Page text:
I have tolerated your relative lack of interest in the success we’ve seen using cannabis medicine because you have always been so open in the quarterly appointments we have with you. I know that it’s an enormously controversial and complex subject with many interested parties. I have never concealed anything from you – including my personal difficulties as a mother and caregiver. I was grateful to have a caring neurologist in you.
“I have direct orders from my boss NOT to discuss cannabis with my patients.”
I’ll skip forward a week or so after the hospital admittance. I left the hospital on the third day because no doctor visited our room and gave me no indication why Sophie was still on antibiotics. Her lungs were clear, as was her bloodwork, as was the culture. In short, Sophie did NOT have an infection and never had an infection. I followed up the hospital visit with our pediatrician, who ran viral cultures and did another examination. Everything was negative. We mothers know these things, in the end. But that isn’t the story here, and, again, I respected your belief in aspiration pneumonia and wanted to do the right thing.
“I have direct orders from my boss NOT to discuss cannabis with my patients.”
I called your office and expressed my incredulity at what had transpired between us. I asked your nurse to provide me with a written policy that you were not allowed to speak to your patients about medical cannabis. I have heard stories of doctors calling CPS on their patients, of doctors who openly refuse to talk about cannabis or who are literally quite ignorant about it, but I had not experienced that from you in the nearly five years you were Sophie’s doctor. It seemed outrageous and harmful. It seemed suspicious.
I got a call from your colleague Blankety Blank who initially gave me what I might call the usual “song and dance” routine about medical marijuana – the party lines, the “need for more research,” etc. etc. Unfamiliar with me or with Sophie, she thought I was asking you to dispense cannabis, so I had to clarify things. When I cut to the chase and asked her for that policy, she said that she would speak with you and get back to me. She got back to me, two days later, and told me that you did not WANT to speak to me about cannabis medicine, but that there was no directive from a “boss” or actual policy that prevented you from discussing cannabis with your patients.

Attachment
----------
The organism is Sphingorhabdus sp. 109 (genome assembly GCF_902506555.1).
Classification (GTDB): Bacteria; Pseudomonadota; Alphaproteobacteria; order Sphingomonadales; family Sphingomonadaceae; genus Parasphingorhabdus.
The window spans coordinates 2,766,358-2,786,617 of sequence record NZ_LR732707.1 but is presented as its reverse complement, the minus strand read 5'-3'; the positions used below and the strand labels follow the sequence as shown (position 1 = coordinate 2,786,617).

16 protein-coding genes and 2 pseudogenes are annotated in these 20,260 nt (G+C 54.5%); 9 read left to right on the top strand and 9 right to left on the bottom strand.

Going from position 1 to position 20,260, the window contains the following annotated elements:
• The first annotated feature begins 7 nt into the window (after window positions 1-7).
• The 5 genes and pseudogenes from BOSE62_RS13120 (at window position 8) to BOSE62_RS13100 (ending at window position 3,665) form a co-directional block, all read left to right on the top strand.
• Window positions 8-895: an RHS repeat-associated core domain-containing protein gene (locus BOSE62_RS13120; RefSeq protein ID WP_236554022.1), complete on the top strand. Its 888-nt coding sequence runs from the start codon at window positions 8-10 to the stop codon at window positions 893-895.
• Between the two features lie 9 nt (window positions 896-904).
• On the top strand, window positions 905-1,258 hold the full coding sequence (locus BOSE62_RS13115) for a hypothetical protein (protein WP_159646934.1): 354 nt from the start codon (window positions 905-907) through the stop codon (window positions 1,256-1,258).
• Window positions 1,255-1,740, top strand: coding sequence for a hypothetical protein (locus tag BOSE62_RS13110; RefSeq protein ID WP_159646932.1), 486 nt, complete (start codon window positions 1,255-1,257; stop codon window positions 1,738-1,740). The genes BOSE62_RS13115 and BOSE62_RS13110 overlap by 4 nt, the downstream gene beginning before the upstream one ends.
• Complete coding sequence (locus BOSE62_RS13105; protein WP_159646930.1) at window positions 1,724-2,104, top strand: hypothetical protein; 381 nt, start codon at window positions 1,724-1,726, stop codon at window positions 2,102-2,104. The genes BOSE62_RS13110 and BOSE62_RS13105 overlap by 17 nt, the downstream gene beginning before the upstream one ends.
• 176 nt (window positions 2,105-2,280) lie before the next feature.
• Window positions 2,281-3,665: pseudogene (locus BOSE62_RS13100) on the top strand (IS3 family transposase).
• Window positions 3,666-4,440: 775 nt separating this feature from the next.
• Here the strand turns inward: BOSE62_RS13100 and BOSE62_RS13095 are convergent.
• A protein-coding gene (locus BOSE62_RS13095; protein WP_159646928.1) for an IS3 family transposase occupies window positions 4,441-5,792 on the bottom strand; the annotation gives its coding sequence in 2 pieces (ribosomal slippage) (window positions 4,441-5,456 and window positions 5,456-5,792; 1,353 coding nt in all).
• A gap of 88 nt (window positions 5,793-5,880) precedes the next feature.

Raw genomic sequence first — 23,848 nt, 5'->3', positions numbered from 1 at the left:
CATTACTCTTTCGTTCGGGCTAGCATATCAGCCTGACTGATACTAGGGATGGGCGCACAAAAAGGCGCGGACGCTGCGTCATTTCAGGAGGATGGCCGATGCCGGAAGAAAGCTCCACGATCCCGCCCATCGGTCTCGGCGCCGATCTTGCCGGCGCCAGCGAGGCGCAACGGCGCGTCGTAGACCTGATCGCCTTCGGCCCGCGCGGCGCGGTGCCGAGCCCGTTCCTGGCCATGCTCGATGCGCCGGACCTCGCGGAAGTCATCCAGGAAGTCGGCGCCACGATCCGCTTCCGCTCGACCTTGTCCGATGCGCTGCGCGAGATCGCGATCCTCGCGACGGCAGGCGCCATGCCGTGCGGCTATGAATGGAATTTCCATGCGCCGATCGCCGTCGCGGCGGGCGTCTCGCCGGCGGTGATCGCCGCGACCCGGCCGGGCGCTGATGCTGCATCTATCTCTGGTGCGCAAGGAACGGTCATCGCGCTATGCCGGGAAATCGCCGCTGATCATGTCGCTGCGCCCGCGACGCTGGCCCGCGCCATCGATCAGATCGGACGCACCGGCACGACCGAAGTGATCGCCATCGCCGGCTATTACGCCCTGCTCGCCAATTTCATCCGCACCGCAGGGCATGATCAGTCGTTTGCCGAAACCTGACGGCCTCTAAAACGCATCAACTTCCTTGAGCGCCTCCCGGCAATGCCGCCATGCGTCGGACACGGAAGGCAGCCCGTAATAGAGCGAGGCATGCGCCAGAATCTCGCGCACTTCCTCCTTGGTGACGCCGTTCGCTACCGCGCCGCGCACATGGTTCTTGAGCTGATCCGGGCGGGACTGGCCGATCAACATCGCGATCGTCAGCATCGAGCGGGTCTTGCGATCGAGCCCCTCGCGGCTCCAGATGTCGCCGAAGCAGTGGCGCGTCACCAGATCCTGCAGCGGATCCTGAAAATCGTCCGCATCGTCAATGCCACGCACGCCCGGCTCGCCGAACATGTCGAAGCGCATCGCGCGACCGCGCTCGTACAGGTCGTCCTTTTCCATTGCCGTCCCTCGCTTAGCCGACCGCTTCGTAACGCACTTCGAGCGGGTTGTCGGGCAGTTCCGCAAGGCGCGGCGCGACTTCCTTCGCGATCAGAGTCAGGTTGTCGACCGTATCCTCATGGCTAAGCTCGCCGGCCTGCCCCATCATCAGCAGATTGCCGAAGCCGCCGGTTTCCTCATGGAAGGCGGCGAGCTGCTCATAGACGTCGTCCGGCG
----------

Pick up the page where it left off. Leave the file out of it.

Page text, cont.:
Basically, Dr. , I’d like to think that there was a misunderstanding between us, but I can only surmise that you lied to me. I know that as a physician you are taught to do no harm, but you did harm by lying to me. You broke a sacred relationship and destroyed the trust I have in you. Whatever your motivations, and I suspect they are complex, your words conveyed fear and ignorance, and I don’t want anyone treating my daughter who doesn’t have the guts to be honest and discuss her feelings openly. I regret having to change neurologists as I have always had long relationships with each of the men and women who’ve treated Sophie for more than two decades, but I’ve found someone who is willing to work with us and discuss cannabis medicine as part of Sophie’s treatment. Sophie will be seeing him, moving forward.
Despite decades of working to improve it, I am resigned to the continual problem that the traditional neurology world has communicating with their patients. I have lowered my expectations, particularly in regard to cannabis. I admit that the last shreds of my tolerance for the epilepsy world’s authority in treating refractory epilepsy are gone.
Here’s how Sophie is right now: great. She goes two weeks without a seizure and had only a couple during the month of June. I’m continuing to wean her from the Onfi, albeit much, much slower than recommended as she is so sensitive. I have doubled her dose of cannabis oil and switched products. We have found that this kind of “shake-up” can work. It is my belief that Sophie suffers from Benzo Withdrawal Syndrome. I am aware that we might never be able to wean her completely from that vicious drug, but thank goodness we have cannabis oil to help.
I am sorry that you and your colleagues have not expressed any interest in studying Sophie, a human being who developed infantile spasms at three months of age, who was subjected to twenty-two drugs over nearly two decades and two trials of the ketogenic diet before finally finding some modicum of seizure freedom and relief with cannabis oil.
Yes, she is Anecdote, but such Anecdote! You were in the position to really learn something, and you didn’t care to do so.
I’d caution you and your colleagues to be aware that young families and individuals trust you and are willing to be open about what they are doing for their children and themselves. I’d caution you that they will do whatever it takes to help their children and themselves, and that if you as a group refuse to work with them, they will hide what they are doing from you. There will be no partnership or open communication, and that can never be good for children or the doctor/patient relationship.